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To reduce the spread of the virus we are discouraging patients attending the surgery unless you have had a triaged appointment confirmed.  If you require repeat medication please sign up for patient access or contact or telephone 01372 844000.  Specimens  can be put through the surgery letterbox before 10.45am Mon- Friday.

This measure has been implemented as a temporary measure to protect both our patients and staff.

Thank you for your understanding and co-operation.



What are the symptoms? Symptoms include:

  • Fever.
  • Dry cough.
  • Difficulty breathing.
  • Severe acute respiratory infection (including shortness of breath, dry cough or sore throat).
  • Loss of appetite.
  • Sweating and shivering.
  • Headaches and muscle aches.
  • Pneumonia symptoms – increasing cough and shortness of breath, sometimes with blood-stained or rust-coloured sputum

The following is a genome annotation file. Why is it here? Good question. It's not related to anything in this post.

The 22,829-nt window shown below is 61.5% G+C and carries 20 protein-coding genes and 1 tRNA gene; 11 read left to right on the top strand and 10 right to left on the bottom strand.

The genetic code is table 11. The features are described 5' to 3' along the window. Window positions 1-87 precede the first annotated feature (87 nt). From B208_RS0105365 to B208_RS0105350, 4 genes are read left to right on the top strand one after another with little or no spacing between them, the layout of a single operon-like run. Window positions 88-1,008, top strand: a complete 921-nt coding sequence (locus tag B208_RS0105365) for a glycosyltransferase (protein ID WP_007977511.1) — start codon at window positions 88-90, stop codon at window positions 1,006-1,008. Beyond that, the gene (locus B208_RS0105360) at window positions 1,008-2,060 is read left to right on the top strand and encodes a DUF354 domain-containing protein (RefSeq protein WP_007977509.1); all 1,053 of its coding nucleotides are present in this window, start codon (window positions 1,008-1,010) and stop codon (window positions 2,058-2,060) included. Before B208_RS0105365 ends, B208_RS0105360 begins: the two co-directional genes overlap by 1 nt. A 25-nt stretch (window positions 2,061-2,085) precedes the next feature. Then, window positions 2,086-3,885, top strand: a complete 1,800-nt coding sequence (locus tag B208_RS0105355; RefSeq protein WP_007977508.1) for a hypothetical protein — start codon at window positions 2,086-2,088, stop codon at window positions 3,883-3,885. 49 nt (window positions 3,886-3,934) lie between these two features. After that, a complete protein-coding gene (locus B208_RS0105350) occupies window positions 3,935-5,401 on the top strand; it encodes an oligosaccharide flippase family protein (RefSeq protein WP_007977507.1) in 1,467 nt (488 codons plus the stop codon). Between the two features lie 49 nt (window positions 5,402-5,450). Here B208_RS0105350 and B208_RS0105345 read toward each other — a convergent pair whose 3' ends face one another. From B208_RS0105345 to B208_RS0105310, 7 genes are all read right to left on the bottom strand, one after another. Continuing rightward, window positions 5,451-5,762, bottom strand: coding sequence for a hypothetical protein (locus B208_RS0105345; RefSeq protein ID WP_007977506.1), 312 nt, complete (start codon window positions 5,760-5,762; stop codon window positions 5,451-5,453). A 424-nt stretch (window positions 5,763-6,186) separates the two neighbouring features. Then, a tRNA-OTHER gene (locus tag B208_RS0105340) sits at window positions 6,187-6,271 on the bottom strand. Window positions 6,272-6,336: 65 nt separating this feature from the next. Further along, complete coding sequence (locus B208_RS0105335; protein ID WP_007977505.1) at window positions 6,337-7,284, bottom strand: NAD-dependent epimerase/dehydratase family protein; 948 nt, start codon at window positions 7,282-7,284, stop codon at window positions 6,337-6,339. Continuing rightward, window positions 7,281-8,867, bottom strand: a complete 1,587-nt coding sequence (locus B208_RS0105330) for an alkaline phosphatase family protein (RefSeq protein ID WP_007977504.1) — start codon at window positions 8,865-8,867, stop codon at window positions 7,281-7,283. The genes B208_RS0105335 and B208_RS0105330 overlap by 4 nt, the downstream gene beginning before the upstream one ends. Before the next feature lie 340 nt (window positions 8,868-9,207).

Who is at risk? You are at increased risk if you:

  • Have been in an area where the virus could have been acquired in the last fourteen days (eg Wuhan).
  • Have had contact with someone with a confirmed case of coronavirus in the last fourteen days.
  • Are a healthcare worker caring for people with severe respiratory infections.
  • Have flu-like symptoms and have had contact with a hospital in an affected country or had contact with markets selling animals or fish in Hubei province in the last 14 days.


How do I get help if I think I might be affected? According to Public Health England’s guidance:

  • You should stay indoors and avoid contact with other people.
  • You should not attend your GP practice – they are not equipped to handle cases of this coronavirus as you will need specialist testing and care.
  • You should call 111 for advice – make sure you let them know if you’re in one of the at risk groups above.
  • You (or the clinician) should call ahead before going to hospital and let them know you think you may be affected.
  • You should not use public transport or taxis to get to the hospital.
  • You will need to be put into isolation away from other patients and staff.
  • When you arrive, you will need to expect the team treating you to wear protective equipment until the infection has been ruled out or confirmed.


PPG Information - Would you like to join our Patient Participation Group?  Would you like to join the committee or become a member?   Please click on the link below to find out more.